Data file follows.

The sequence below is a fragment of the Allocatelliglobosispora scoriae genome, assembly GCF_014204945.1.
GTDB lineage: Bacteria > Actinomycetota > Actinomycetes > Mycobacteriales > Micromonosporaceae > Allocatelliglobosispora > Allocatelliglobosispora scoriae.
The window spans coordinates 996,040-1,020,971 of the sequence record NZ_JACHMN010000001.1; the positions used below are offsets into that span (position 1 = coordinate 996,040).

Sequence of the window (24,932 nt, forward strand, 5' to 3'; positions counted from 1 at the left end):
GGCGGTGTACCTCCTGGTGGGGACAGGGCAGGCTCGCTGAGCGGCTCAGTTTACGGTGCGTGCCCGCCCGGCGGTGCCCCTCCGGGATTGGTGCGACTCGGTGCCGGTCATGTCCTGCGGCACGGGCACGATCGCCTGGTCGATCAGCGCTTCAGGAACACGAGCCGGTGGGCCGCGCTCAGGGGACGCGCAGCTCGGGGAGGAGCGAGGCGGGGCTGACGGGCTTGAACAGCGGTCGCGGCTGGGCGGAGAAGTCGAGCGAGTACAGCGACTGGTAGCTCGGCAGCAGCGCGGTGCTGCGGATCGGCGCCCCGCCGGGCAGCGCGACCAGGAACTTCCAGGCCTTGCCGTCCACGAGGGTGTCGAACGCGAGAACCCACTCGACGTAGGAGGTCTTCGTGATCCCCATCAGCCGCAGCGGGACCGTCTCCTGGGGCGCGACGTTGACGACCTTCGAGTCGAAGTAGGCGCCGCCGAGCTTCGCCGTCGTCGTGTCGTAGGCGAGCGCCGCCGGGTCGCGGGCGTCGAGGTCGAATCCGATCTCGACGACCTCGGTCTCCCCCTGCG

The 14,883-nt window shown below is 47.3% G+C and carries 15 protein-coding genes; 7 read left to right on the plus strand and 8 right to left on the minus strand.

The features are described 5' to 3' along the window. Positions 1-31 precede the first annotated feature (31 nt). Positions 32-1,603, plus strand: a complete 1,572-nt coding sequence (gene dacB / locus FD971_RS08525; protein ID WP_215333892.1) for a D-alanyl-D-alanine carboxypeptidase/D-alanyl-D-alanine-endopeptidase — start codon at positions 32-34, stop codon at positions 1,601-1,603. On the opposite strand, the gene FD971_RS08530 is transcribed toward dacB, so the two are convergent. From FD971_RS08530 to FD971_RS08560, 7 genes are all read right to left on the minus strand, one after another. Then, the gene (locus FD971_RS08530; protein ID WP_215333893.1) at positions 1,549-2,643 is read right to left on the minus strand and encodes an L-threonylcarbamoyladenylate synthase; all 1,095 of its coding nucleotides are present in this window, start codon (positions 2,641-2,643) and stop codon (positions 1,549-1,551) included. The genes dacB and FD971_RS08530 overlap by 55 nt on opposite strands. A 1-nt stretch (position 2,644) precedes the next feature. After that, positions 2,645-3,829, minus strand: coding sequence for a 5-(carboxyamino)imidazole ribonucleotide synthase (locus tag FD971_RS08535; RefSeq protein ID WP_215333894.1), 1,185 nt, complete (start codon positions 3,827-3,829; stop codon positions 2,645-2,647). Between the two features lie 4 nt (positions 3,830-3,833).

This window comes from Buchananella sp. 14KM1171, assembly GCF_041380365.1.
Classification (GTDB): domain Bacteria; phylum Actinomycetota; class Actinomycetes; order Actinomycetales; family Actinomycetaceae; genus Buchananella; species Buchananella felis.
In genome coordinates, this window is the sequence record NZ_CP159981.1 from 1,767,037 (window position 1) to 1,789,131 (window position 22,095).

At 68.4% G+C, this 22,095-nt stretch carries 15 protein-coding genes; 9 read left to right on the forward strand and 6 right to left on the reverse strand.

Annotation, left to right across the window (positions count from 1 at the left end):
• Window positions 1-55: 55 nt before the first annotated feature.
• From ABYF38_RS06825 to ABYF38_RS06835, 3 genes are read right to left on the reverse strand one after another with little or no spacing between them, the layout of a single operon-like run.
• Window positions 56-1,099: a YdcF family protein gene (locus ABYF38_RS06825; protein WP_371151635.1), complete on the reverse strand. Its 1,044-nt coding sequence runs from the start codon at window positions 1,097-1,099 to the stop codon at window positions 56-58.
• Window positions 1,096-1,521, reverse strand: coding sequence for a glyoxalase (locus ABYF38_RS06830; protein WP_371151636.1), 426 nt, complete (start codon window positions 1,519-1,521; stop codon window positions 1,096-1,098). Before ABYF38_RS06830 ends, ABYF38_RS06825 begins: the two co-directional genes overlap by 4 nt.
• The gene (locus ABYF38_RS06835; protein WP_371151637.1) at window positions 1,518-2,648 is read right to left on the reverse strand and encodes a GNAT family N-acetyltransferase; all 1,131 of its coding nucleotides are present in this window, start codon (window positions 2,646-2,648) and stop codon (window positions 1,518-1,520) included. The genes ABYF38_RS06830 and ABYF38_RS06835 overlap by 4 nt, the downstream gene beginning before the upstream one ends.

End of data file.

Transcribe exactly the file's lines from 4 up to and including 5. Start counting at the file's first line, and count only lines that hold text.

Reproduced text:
Sequence of the window (24,932 nt, forward strand, 5' to 3'; positions counted from 1 at the left end):
GGCGGTGTACCTCCTGGTGGGGACAGGGCAGGCTCGCTGAGCGGCTCAGTTTACGGTGCGTGCCCGCCCGGCGGTGCCCCTCCGGGATTGGTGCGACTCGGTGCCGGTCATGTCCTGCGGCACGGGCACGATCGCCTGGTCGATCAGCGCTTCAGGAACACGAGCCGGTGGGCCGCGCTCAGGGGACGCGCAGCTCGGGGAGGAGCGAGGCGGGGCTGACGGGCTTGAACAGCGGTCGCGGCTGGGCGGAGAAGTCGAGCGAGTACAGCGACTGGTAGCTCGGCAGCAGCGCGGTGCTGCGGATCGGCGCCCCGCCGGGCAGCGCGACCAGGAACTTCCAGGCCTTGCCGTCCACGAGGGTGTCGAACGCGAGAACCCACTCGACGTAGGAGGTCTTCGTGATCCCCATCAGCCGCAGCGGGACCGTCTCCTGGGGCGCGACGTTGACGACCTTCGAGTCGAAGTAGGCGCCGCCGAGCTTCGCCGTCGTCGTGTCGTAGGCGAGCGCCGCCGGGTCGCGGGCGTCGAGGTCGAATCCGATCTCGACGACCTCGGTCTCCCCCTGCG